APPGD 27 November 2013
Modifying risk factors for dementia: where are we now and where do we need to go?
A. David Smith, University of Oxford firstname.lastname@example.org
What progress has been made in identifying potential risk factors for dementia (mainly Alzheimer’s disease)?
• Several genetic risk factors, not modifiable
• Many non-genetic risk factors postulated, few proven. Best evidence for:
─ Low education
─ Mid-life high blood pressure, high cholesterol and obesity
─ Physical inactivity
─ Diabetes & high blood sugar
─ Low intake of omega-3 fatty acids
─ High blood homocysteine (due to low-normal B vitamin status)
• Modifying non-genetic risk factors can prevent disease, e.g. heart disease has declined by 70%, half of decline due to vascular risk factor modification
• Since vascular risk factors are also linked to dementia, has prevalence of dementia also declined: yes, in the UK it appears to have declined by 24% in last 20 years (MRC CFAS study)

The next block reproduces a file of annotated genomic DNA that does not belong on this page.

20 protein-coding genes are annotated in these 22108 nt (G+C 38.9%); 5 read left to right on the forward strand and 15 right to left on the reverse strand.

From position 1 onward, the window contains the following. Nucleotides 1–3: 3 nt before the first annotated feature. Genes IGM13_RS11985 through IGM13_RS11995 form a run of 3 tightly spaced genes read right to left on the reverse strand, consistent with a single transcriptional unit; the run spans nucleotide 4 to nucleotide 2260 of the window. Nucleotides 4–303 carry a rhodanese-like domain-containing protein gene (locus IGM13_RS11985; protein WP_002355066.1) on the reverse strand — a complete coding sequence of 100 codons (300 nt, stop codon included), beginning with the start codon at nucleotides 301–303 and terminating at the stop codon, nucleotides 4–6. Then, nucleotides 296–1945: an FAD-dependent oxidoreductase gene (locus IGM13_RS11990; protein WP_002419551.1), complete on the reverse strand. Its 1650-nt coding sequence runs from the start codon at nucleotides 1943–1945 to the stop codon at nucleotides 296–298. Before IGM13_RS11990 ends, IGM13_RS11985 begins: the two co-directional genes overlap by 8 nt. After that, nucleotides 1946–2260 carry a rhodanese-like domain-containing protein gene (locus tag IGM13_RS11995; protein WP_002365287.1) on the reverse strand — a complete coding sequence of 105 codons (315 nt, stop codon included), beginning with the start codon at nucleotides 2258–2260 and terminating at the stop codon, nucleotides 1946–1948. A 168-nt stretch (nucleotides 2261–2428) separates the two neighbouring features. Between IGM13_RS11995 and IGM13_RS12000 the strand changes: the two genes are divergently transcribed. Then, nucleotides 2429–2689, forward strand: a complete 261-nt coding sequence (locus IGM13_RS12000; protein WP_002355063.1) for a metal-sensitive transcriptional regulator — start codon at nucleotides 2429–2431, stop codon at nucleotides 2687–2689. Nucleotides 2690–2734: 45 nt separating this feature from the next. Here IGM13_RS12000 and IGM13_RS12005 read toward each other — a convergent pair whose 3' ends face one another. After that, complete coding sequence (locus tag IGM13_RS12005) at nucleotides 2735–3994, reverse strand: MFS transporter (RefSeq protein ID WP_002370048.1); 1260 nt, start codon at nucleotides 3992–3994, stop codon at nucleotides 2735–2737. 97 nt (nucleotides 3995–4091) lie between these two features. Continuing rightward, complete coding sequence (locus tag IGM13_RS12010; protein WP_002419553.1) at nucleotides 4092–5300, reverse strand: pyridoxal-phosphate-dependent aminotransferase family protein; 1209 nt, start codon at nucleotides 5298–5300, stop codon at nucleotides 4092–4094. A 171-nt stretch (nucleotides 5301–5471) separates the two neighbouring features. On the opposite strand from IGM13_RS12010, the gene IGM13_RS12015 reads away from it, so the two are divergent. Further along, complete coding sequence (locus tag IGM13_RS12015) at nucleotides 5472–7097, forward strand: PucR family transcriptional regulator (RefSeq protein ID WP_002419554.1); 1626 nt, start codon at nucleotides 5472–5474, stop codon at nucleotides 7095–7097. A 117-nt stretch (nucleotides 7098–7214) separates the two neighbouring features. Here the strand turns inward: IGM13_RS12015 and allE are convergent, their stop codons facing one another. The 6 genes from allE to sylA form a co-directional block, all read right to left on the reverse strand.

• About half of all Alzheimer’s disease cases world-wide might be attributable to known nongenetic risk factors
An update on clinical trials that test modifying risk factors
• Most trials have been done on people with dementia and have failed; need trials at an earlier stage, such as mild cognitive impairment (MCI)
• Pilot trials in USA and Germany on omega-3 fatty acids have shown benefit
• Pilot trials in Australia and USA on exercise have shown benefit
• Pilot trial on homocysteine-lowering by B vitamins in UK has shown a marked slowing of disease progression (see description further below)
Where do we need to go now? Are there any public health implications?
• Urgent need for more funding of dementia research overall, in particular prevention